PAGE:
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This seems like a bit of a computing systems 101 question, but I'm stumped.

I am integrating existing code from C/C++ project A into my own project B. Both A and B will be linked into a single executable, threaded process. Project A's code makes extensive use of printf for output. This is fine, but I want also to capture that output into my own buffers. Is there a way I can read from stdout once the printf calls have written to it? I cannot fork the process or pipe. And my efforts to poll() stdout, or to dup() it, have not succeeded (I may be doing something wrong here).

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Can't you pipe A's output into B? ( $commandprompt> ./A | ./B ). I'm assuming both of them are executables and that A can run before B –  dario_ramos Sep 2 '11 at 17:15
    
Sounds like you want to keep them as seprate executables then use a pipe to connect them at runtime. –  Loki Astari Sep 2 '11 at 17:20
    
Unfortunately, no. A and B must link into a single exec. –  MapMaker Sep 2 '11 at 17:21
    
Linking this question to [this][1]. [1]: stackoverflow.com/q/5179108/1224741 –  QED Feb 28 '12 at 7:40

4 Answers 4

up vote 3 down vote accepted

You can use freopen to change the descriptor.

#include<stdio.h>

main(int argc, char** argv) {
    FILE *fp = freopen("output.txt", "w", stdout);
    printf("Hello\n");
    fclose(fp);
}

If you run that you'll see the printf output in output.txt and nothing will go to your screen.

You can now open the file to read the data or you could even mmap it into your memory space and process it that way.

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Before you printf(), you could close fd 1, and dup2() a pipe that you've created into fd 1.

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...and there's even no need to close fd 1 - dup2 would do it for you. –  dragonroot Nov 12 '13 at 13:54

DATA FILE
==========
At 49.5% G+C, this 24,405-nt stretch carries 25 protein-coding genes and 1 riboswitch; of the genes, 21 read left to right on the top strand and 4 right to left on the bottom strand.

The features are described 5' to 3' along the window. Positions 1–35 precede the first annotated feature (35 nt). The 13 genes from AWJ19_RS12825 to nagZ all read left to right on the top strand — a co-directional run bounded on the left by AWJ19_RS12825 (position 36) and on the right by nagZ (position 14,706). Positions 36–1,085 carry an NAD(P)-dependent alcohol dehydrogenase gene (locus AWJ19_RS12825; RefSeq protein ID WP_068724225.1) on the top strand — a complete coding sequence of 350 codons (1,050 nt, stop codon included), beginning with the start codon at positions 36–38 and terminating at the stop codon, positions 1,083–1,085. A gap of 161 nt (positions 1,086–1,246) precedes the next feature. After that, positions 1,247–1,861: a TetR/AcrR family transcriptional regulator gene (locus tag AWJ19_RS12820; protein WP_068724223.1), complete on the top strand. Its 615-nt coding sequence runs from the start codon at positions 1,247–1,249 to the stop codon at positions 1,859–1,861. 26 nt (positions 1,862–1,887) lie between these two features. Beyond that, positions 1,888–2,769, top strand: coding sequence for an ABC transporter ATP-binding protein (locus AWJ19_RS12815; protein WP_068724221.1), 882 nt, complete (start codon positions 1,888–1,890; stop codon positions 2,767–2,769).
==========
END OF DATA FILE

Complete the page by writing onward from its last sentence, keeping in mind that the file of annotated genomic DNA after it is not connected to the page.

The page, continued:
Not to mention: there is now a handy U-Streams C source code library that makes redirecting stdout and stderr quite trivial. And you can even redirect them very easily to multiple destinations. And, you can create your own streams besides that can be used in exactly the same way stdout and stderr behave.

Look for the U-Streams C Library... handy indeed.

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Once it's gone out, it's gone. If you want to compile it all into a single executable, you'll have to go through the code for A with a search and replace and change all those printf calls into ones to your own stream, where you can copy them and then pass them on to stdout.

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Nick, this indeed was the work-around I implemented, but was hoping that I was simply doing something wrong with poll() and dup(). Ah well, time to move forward! Thanks for the answer. btw I like your icon :) –  MapMaker Sep 2 '11 at 17:23
    
It's flushed and goes off to do its thing. The whole idea of pipes and stdout is that applications don't keep these things around; they buffer just as much as they need, then get rid of it immediately. That way piping applications together doesn't take much memory. There's no way to get that if you design things so that all the previous output sticks around for use later. –  Nicholas Wilson Sep 2 '11 at 17:26
    
You could always do #define printf(...) fprintf(myfile, __VA_ARGS__) –  Chris Lutz Sep 2 '11 at 20:01

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